Influence of age on small incision lenticule extraction outcomes.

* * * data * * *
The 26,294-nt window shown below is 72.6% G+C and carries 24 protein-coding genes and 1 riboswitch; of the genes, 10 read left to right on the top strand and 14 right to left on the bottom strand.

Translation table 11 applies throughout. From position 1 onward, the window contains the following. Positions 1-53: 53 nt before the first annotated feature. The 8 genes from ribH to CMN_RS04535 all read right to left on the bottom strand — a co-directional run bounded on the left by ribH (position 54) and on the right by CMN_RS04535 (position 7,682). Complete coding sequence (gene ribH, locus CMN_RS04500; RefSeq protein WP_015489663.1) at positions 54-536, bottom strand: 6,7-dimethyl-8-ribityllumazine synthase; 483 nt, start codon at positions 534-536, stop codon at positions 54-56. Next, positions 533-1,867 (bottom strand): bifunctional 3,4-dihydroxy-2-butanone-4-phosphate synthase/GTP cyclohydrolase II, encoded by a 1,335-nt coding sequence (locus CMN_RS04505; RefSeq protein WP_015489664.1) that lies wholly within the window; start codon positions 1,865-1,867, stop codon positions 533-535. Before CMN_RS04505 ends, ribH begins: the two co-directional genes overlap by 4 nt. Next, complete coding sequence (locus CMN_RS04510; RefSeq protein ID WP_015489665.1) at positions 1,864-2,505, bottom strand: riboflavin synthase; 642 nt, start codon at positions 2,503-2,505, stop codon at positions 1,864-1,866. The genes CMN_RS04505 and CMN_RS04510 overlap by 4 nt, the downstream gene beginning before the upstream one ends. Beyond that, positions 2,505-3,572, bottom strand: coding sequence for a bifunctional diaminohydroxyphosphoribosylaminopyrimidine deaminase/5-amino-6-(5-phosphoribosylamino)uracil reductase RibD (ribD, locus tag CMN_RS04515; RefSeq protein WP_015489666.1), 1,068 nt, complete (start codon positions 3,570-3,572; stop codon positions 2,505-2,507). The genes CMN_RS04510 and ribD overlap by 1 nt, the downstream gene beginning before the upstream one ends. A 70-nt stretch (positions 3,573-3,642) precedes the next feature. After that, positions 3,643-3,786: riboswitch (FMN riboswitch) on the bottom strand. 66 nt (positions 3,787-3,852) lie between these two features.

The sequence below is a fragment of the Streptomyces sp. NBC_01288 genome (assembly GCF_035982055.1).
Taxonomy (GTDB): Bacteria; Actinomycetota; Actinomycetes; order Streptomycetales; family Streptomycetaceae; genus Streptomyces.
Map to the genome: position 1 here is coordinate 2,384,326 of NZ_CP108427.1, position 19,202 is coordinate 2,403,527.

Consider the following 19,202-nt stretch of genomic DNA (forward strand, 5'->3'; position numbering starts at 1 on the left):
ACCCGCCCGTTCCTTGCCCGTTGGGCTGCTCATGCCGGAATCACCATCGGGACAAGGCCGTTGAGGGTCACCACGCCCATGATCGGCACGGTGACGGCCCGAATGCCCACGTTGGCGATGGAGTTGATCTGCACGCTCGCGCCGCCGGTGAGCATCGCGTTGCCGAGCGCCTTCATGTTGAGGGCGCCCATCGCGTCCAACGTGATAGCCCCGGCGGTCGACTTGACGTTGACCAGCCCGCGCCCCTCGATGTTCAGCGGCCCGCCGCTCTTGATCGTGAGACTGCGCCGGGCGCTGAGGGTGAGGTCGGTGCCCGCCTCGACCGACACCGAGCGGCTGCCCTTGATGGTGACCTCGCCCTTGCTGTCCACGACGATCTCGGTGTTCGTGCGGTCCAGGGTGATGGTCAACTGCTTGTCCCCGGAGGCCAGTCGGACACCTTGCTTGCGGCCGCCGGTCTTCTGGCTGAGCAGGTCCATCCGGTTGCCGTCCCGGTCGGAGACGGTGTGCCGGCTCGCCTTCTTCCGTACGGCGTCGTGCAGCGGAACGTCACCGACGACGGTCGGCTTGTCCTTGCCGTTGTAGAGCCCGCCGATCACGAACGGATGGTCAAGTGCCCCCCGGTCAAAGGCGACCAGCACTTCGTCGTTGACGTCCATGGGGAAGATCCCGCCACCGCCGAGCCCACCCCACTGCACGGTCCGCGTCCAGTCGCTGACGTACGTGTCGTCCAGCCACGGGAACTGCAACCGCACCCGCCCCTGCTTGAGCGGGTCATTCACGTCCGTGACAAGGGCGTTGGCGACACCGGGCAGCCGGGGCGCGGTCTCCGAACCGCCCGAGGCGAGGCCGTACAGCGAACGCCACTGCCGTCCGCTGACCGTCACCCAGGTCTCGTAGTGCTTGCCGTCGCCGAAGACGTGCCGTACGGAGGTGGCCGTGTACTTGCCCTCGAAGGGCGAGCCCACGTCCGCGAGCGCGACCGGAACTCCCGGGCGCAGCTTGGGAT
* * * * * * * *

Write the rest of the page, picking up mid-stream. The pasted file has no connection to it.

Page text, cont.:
To evaluate the influence of patient’s age at the time of surgery on small incision lenticule extraction (SMILE) refractive outcomes.This is a retrospective, consecutive, comparative study. We compared the refractive outcomes after myopic SMILE from two groups of patients divided by age (patients ≤35 and ≥40 years old). All eyes were evaluated preoperatively and at 1 and 6 months postoperatively. Main outcome measures were differences on efficacy, safety, predictability and astigmatic changes by vector analysis with ASSORT software between both study groups.102 matched eyes of 53 patients were included. Preoperatively, we evidenced no differences in the mean SE or astigmatism between groups. However, 6 months postoperatively we observed a significantly worse mean astigmatism (p=0.019), while not regarding SE, in the older population, with a trend towards undercorrection of the refractive cylinder in the ≥40 group. We also observed a statistically significant difference in the efficacy (0.86-1 month and 0.97-6 months in ≥40group vs 0.97-1 month and 1.07-6 months in the ≤35 group; p=0.003) and safety indexes (0.93-1 month and 1.04-6 months in ≥40 group vs 1.0-1 month and 1.11-6 months in the ≤35 group; p=0.008) at 6 months among groups.Post-SMILE refractive outcomes in those patients over 40 years of age, although acceptable, are not as good as those obtained in younger patients, showing a significantly lower efficacy and safety indexes, and poorer astigmatic outcomes, with a tendency towards undercorrection. We hypothetise that the increased corneal stroma stiffness in the aged group modifies the post-SMILE corneal stroma remodelling capacity, thus affecting the SMILE refractive and visual response.